What did he do wrong? Everything. But the last thing he really did wrong was not putting some sealant over each and every chamber. We use commercial sealant or even Crisco works good. Just smear enough over the bullets to seal them. You see with black powder guns, the first chamber going off sends a blast of flame all over the front of the cylinder. If you do not seal the chambers the flame will actually get under the bullet in the chambers on each side and set off a chain reaction. In micro-seconds all 6 of the chambers go off at once. As they did with Jason. He came out of it with only some burns but.....he could have been injured fatally.
    If he had only read the Manufactures safety booklet.
  2. Highpower

    Highpower New Member

    Interesting story all right.

    My question is -- what did the 2 "experienced" shooters next to him do wrong? :rolleyes:

  3. Jo da Plumbr

    Jo da Plumbr New Member

    Firearms are on the short list of where i put my macho away and read the instructions first.

    Thanks for the story Sarge.
  4. TheOldMan

    TheOldMan New Member


    Afraid I have to agree. Regardless how you feel about "Jason", you are obligated to make sure he knew what he was doing all the way through. Your first clue would have been when you saw him trying to force a ball down the barrel. You're very lucky he was not seriously injured.
  5. sarge_257

    sarge_257 New Member


    What you are saying is true, however you can only baby sit a grown adult so far. We didn't invite him and I helped him when I saw him doing something wrong. While I was shooting he managed to cap and get ready to shoot without me knowing it. I am surprized that Dave didn't keep an eye on him, he was his nephew. Maybe my old buddy was hoping it would be the last time Jason stuck his strutting bragging nose in someone else's business. Unfortunately Jason is a slow learner. He has totaled two Corvettes so far.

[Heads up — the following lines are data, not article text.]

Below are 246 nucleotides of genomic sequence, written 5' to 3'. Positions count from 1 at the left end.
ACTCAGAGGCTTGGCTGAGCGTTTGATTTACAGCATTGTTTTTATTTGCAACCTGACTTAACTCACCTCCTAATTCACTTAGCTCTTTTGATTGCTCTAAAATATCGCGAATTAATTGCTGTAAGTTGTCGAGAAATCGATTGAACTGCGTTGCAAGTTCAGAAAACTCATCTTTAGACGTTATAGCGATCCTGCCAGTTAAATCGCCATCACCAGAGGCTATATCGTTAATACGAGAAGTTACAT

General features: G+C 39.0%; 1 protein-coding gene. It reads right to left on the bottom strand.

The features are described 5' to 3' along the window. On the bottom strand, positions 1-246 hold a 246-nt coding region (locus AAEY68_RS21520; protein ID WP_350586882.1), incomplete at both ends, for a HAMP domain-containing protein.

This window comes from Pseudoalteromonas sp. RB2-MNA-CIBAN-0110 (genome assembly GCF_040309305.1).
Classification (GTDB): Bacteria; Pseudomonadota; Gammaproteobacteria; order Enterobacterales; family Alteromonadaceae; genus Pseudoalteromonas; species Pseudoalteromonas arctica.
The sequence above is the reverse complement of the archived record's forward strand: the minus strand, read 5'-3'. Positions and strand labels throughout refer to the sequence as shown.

6. Neophyte1

    Neophyte1 New Member


    Dang; Sarge; Sir, I was expecting another of your ''fun'' stories. wow
    Many could have been hurt; This young man, needs help, serious help, before he really harms someone.
  7. quigleysharps4570

    quigleysharps4570 New Member

    Sarge you oughta take a life insurance policy out on that boy...doubt one would have to wait too awful long to collect. ;)
  8. TnRebel

    TnRebel New Member

    where was the range master and for everyones safety you BOTH should of gave him at lest a quick lesson in cap n ball shooting , I have seen frags from exploding black powder guns fly over 50 yards.
  9. orangello

    orangello New Member

    Hey now TNRebel, isn't your avatar supposed to be a black bear now? ;) Go Dogs :)


    Personally, i try to look out for the younger people (my nephews' buddies) that go shooting with me sometimes, but i'm not getting in a grown man's business unless he asks me for help or drops a hint that he needs help. It is not my responsibility or chosen life goal to educate EVERYBODY on how to properly handle firearms. I also don't appreciate others getting up in my business unless i ask for their assistance (which i will if i think i might need it). Now if some fool wants to do something unsafe next to my chosen shooting area, i would probably advise him to pick another spot.